Mike McCarthy just found out that his stone sculpture, "Flight," has been accepted to "The Bluegrass Biennial: A Kentucky Juried Exhibition" at Morehead State University. His sculpture was one of only 50 works selected for this show. The exhibit will run from June 9-August 27, 2014 at Morehead State University’s Claypool-Young Art Gallery. Congratulations Mike!
The ninetieth annual John Simon Guggenheim Memorial Foundation Fellowships were revealed on April 10. Pyro Gallery is proud to announce local poet and artist Jeffery Skinner, a Pyro member, is one of the 177 scholars, artists and scientists honor this year. Drawing from a pool of approximately 4000 applicants 177 fellowships were awarded this year in a wide variety of disciplines.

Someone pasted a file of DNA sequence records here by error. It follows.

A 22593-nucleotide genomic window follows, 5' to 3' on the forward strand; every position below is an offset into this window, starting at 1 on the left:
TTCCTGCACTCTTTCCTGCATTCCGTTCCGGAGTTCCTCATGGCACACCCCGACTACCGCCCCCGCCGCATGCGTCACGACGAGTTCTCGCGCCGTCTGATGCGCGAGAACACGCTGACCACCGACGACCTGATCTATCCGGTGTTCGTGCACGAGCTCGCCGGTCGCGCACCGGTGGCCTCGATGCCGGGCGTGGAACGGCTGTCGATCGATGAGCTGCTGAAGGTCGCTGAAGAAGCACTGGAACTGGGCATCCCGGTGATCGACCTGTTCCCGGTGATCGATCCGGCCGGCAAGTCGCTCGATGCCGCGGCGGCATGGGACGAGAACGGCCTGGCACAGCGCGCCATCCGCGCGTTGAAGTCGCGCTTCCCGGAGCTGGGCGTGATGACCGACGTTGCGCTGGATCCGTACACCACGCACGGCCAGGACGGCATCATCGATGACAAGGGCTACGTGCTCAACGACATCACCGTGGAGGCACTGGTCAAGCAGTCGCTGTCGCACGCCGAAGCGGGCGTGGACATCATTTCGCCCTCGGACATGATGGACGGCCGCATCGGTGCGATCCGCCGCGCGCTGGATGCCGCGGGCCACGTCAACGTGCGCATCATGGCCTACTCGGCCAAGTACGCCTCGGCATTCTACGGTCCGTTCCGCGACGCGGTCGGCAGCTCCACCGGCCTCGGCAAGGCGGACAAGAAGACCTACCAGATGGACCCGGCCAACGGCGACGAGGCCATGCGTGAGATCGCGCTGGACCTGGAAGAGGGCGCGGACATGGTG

The great variety of backgrounds, fields of study, and accomplishments of Guggenheim Fellows is one of the most unique characteristics of the Fellowship program. In all, fifty-six disciplines, eighty-three different academic institutions, twenty-nine states and two Canadian provinces are represented by this year’s Fellows, who range in age from twenty-nine to seventy-seven.
Since its establishment in 1925, the Foundation has granted over $315 million in Fellowships to almost 17,700 individuals, among whom are scores of Nobel laureates and poets laureate, as well as winners of Pulitzer Prizes, Fields Medals, and other important, internationally recognized honors.
Jeff Skinner is an active member of Pyro Gallery and epitomizes the unique make up of the artist cooperative gallery. In addition to his work as a poet, Mr. Skinner is a active photographer and is currently curating an exhibition of photographs for a May exhibition. He is also organizing an collaborative exhibition of work by poets and visual artists that will be presented at Pyro Gallery in January of 2015.
PYRO is an artist owned and operated gallery with 22 current members. Working in many different styles and media, a diverse group of professional artist members guarantees a lively assortment of work to visitors and collectors.